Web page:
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Phylogenetics of Hyacinthaceae Based on Plastid DNA Sequences

Martin Pfosser and Franz Speta
Annals of the Missouri Botanical Garden
Vol. 86, No. 4 (Autumn, 1999), pp. 852-875
DOI: 10.2307/2666172
Stable URL: http://www.jstor.org/stable/2666172
Page Count: 24
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Phylogenetics of Hyacinthaceae Based on Plastid DNA Sequences
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Abstract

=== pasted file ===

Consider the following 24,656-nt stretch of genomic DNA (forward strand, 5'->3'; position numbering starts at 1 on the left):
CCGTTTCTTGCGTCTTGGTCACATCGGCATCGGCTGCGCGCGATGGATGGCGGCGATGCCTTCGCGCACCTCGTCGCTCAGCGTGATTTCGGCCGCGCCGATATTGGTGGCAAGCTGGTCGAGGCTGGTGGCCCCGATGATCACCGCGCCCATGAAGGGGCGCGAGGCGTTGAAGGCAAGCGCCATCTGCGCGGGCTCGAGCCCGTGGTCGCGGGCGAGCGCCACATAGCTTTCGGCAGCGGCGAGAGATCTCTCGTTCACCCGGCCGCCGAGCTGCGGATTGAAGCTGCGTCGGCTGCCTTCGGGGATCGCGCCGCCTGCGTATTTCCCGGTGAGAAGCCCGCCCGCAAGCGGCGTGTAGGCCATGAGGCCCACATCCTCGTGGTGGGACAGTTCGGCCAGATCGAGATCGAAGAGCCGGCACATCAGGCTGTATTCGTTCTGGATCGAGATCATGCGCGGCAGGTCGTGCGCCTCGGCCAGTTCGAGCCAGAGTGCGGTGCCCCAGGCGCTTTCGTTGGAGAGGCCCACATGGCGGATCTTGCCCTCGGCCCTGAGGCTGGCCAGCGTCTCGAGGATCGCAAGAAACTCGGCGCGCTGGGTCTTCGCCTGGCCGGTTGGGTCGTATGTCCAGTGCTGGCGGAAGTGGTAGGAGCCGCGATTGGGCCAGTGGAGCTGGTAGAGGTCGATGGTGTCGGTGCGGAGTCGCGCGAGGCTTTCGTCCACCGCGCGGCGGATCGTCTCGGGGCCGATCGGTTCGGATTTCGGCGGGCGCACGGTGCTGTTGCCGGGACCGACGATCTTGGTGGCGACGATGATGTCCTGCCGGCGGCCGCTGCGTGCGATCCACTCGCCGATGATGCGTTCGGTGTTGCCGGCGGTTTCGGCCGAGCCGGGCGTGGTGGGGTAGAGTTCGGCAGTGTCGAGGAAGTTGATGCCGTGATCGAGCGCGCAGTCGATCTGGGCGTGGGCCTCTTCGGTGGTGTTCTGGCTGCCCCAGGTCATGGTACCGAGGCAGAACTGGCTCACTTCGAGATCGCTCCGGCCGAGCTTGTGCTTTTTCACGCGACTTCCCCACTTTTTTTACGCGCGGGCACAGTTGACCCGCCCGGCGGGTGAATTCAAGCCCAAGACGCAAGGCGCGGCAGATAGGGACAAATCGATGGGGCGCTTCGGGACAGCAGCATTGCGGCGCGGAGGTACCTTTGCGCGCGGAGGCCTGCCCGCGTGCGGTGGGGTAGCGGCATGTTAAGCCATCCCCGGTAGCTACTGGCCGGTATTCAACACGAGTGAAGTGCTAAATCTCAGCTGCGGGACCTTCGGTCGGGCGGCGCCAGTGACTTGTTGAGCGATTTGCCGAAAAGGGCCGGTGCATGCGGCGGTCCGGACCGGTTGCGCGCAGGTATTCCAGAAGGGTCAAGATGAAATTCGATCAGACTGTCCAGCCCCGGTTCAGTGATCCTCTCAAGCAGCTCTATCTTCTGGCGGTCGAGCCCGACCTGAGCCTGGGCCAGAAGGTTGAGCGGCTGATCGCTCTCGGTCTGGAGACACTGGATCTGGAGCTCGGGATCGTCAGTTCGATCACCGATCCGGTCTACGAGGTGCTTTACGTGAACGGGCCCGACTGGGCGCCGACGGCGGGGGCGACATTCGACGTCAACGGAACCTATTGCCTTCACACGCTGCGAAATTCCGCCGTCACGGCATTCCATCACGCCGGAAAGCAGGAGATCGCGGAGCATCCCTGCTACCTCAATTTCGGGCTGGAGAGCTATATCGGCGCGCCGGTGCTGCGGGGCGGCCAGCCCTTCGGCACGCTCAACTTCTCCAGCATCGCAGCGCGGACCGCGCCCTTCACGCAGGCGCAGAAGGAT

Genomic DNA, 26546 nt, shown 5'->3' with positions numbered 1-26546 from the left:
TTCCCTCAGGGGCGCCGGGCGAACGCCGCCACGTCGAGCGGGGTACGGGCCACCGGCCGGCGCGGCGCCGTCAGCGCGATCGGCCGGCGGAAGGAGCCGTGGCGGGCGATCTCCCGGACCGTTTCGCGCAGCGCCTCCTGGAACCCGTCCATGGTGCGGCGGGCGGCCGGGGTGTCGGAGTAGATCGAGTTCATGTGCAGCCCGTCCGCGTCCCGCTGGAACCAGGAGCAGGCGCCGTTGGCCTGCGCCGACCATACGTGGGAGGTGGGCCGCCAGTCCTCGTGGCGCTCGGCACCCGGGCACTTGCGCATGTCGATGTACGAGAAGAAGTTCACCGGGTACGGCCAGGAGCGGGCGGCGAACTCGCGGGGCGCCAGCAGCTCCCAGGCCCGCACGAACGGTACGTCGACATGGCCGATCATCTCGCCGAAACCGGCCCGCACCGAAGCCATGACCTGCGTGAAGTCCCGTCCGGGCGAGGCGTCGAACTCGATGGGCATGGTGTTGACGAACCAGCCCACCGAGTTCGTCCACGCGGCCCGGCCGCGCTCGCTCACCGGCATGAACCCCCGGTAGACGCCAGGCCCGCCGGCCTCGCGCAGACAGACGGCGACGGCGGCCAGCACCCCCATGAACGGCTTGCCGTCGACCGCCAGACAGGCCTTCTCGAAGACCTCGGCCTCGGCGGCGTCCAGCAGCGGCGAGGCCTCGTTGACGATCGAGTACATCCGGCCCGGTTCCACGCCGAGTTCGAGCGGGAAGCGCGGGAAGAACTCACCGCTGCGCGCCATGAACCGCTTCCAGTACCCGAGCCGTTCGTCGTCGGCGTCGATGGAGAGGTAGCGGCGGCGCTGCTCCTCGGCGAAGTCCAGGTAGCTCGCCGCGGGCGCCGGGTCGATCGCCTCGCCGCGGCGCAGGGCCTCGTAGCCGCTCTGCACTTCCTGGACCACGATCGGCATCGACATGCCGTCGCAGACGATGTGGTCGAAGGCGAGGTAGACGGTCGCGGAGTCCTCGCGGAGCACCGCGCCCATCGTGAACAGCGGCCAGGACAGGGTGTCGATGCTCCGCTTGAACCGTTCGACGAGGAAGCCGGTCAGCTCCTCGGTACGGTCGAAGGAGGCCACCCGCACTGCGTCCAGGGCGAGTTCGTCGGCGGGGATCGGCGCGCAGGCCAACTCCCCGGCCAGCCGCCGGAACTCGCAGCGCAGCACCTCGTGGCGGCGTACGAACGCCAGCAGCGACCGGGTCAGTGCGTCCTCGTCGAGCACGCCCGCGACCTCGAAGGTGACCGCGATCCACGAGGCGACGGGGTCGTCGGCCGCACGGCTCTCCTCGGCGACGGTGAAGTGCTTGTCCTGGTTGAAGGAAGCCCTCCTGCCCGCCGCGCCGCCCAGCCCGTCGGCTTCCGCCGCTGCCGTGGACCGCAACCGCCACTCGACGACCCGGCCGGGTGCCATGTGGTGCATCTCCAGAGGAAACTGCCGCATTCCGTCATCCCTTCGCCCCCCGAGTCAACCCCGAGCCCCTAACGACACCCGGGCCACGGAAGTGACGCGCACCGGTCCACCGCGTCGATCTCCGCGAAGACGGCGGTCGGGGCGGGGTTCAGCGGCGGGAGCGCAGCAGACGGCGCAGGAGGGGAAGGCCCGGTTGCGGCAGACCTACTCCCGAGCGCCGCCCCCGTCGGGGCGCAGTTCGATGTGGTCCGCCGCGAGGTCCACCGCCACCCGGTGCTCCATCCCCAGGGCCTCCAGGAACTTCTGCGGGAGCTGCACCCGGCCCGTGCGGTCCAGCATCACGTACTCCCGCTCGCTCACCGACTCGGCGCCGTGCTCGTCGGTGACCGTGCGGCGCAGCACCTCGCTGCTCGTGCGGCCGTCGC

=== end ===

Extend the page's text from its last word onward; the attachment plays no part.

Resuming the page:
Hyacinthaceae presently consist of approximately 70 genera and 1000 species. To investigate the monophyly of the family and the generic relationships, we sequenced the trnL intron and the trnL-trnF intergenic spacer region of chloroplast DNA for 105 taxa in Hyacinthaceae and 18 species of related families. By testing different outgroup compositions, we provide evidence for the monophyly of the family if the North American genera Camassia and Chlorogalum, which are more closely related to Agave and Hosta, are excluded from Hyacinthaceae sensu Dahlgren. Several generic implications can be deduced from the analysis, the most prominent one of which is the polyphyletic origin of the Linnaean genera Scilla, Ornithogalum, and Hyacinthus. Especially members of the genera Scilla and Hyacinthus are extensively intermixed with each other. According to the DNA sequence data, the only true Scilla species are found in the Mediterranean region and appear as a monophyletic clade. A tetrapartition of the family into (1) the monotypic subfamily Oziroeoideae Speta, accommodating the South American Hyacinthaceae; (2) the subfamily Urgineoideae Speta, housing relatives of the squills; (3) the subfamily Ornithogaloideae Speta, including the tribes Ornithogaleae Rouy and Dipeadieae Rouy; and (4) the largest and most advanced subfamily, Hyacinthoideae Link, consisting of the tribe Massonieae Baker (including species from Africa south of the Sahara and from India) and the Mediterranean/Asian tribe Hyacintheae Dumort., is proposed. Previously included in Hyacinthaceae sensu Dahlgren, the North American genera Chlorogalum and Camassia show affinities to Agavaceae and Funkiaceae and appear as a distinct clade together with Anthericaceae. Furthermore, the occurrence of taxa from southern Africa at basal positions in all subfamilies points to the origin of evolution of the Hyacinthaceae in this region.

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